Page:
Anatoli Golitsyn

Anatoli Golitsyn

Anatoli Golitsyn was born in in Piryatin, Ukraine, on 25th August, 1926. After leaving college he joined the KGB. He worked in the strategic planning department and eventually the rank of Major. In 1961 under the name "Ivan Klimov" he was assigned to the Soviet embassy in Helsinki, Finland, as vice counsel and attache.

In December 1961, Golitsyn, defected to the CIA. He was immediately flown to the United States and lodged in a safe house called Ashford Farm near Washington. Interviewed by James Angleton Golitsyn supplied information about a large number of Soviet agents working in the West.

In these interviews Golitsyn argued that as the KGB would be so concerned about his defection, they would attempt to convince the CIA that the information he was giving them would be completely unreliable. He predicted that the KGB would send false defectors with information that contradicted what he was saying.

Arthur Martin, head of MI5's D1 Section, went to to interview Golitsyn in America. Golitsyn claimed that Kim Philby, Donald Maclean and Guy Burgess were members of a Ring of Five agents based in Britain. However, he did not have the names of the other two agents. Martin eventually came to the conclusion that the Director General of MI5 , Roger Hollis or his deputy, Graham Mitchell, could be spies.

Golitsyn also provided information about two spies in the Admiralty. Using the information supplied by Golitsyn, MI5 came to the conclusion that one of these men could be John Vassall, a 37-year-old clerk working in the Admiralty.

In June 1962 Yuri Nosenko made contact with the CIA in Geneva. He was deputy chief of the Seventh Department of the KGB. His main responsibility was the recruitment of foreign spies. He like Golitsyn, provided evidence that John Vassall was a Soviet agent. However, most of his evidence undermined that given by Golitsyn This included Golitsyn's claim that a senior figure in the Admiralty was a spy.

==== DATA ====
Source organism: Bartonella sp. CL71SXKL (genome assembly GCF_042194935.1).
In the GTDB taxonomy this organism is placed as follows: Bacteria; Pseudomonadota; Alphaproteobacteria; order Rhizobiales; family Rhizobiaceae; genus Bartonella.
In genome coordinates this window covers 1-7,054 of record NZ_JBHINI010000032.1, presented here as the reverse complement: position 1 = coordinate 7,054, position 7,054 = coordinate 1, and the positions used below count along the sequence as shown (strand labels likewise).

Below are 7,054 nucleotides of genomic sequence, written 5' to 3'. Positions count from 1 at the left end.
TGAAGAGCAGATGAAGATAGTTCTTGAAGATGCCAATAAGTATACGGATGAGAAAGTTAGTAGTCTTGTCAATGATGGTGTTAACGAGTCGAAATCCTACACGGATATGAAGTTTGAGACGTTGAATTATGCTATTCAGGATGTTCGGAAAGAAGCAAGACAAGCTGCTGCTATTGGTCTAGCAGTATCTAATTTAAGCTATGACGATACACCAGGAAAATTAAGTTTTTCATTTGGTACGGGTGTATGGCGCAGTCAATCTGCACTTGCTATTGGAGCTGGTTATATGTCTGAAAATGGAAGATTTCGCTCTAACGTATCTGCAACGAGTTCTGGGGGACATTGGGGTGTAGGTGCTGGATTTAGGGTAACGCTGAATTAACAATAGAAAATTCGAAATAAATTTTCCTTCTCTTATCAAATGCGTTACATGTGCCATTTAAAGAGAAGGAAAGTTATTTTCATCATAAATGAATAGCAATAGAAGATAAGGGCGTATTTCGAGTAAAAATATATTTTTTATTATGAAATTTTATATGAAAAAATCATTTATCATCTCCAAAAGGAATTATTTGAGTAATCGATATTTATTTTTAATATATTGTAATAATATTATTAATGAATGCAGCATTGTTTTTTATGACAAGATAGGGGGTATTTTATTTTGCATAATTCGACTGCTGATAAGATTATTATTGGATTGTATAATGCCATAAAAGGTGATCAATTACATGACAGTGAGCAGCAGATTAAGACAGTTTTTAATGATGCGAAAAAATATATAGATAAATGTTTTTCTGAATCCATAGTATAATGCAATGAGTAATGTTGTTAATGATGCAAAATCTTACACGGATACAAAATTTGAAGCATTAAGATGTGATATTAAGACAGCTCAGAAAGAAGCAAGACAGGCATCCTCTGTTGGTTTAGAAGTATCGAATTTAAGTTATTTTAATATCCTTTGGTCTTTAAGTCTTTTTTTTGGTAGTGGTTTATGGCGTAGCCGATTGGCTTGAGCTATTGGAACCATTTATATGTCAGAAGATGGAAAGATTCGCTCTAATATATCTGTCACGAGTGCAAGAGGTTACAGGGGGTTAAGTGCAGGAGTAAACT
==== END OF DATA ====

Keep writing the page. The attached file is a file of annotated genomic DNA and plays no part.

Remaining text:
In July 1963, Golitsyn travelled to London to be interviewed by Arthur Martin. Soon afterwards a senior MI5 officer leaked information to British newspapers that they were interviewing a KGB defector in London. As soon as this story appeared in the press, Golitsyn returned to the United States and refused to give any more information to MI5.

When back in Washington Golitsyn was interviewed once more by James Angleton. Golitsyn claimed that Hugh Gaitskell had been murdered in January 1963 to allow Harold Wilson, a KGB agent, to become leader of the Labour Party. Angleton believed Golitsyn but few senior members of the CIA agreed with him. They pointed out that Gaitskell had died after Golitsyn had left the Soviet Union and would have had to know in advance what was about to take place.

Golitsyn also suggested that W. Averell Harriman had been a Soviet spy, while he was the U.S. Ambassador to the Soviet Union during the Second World War. Angleton was convinced by this story as he knew someone was involved in spying the negotiations that took place between Winston Churchill and Franklin D. Roosevelt. However, other CIA officers thought the story ridiculous and Harriman was appointed by President Lyndon B. Johnson as ambassador-at-large for Southeast Asian affairs.

In January 1964 Yuri Nosenko wanted to defect to the United States. He claimed that he had been recalled to Moscow to be interrogated. Nosenko feared that the KGB had discovered he was a double-agent and once back in the Soviet Union would be executed. Nosenko claimed that he had important information about the assassination of President John F. Kennedy. He told the CIA that he had been the KGB officially who had personally handled the case of Lee Harvey Oswald. After interviewing Oswald it was decided that he was not intelligent enough to work as a KGB agent. They were also concerned that he was "too mentally unstable" to be of any use to them. Nosenko added that the KGB had never questioned Oswald about information he had acquired while a member of the U.S. Marines. This surprised the CIA as Oswald had worked as a Aviation Electronics Operator at the Atsugi Air Base in Japan.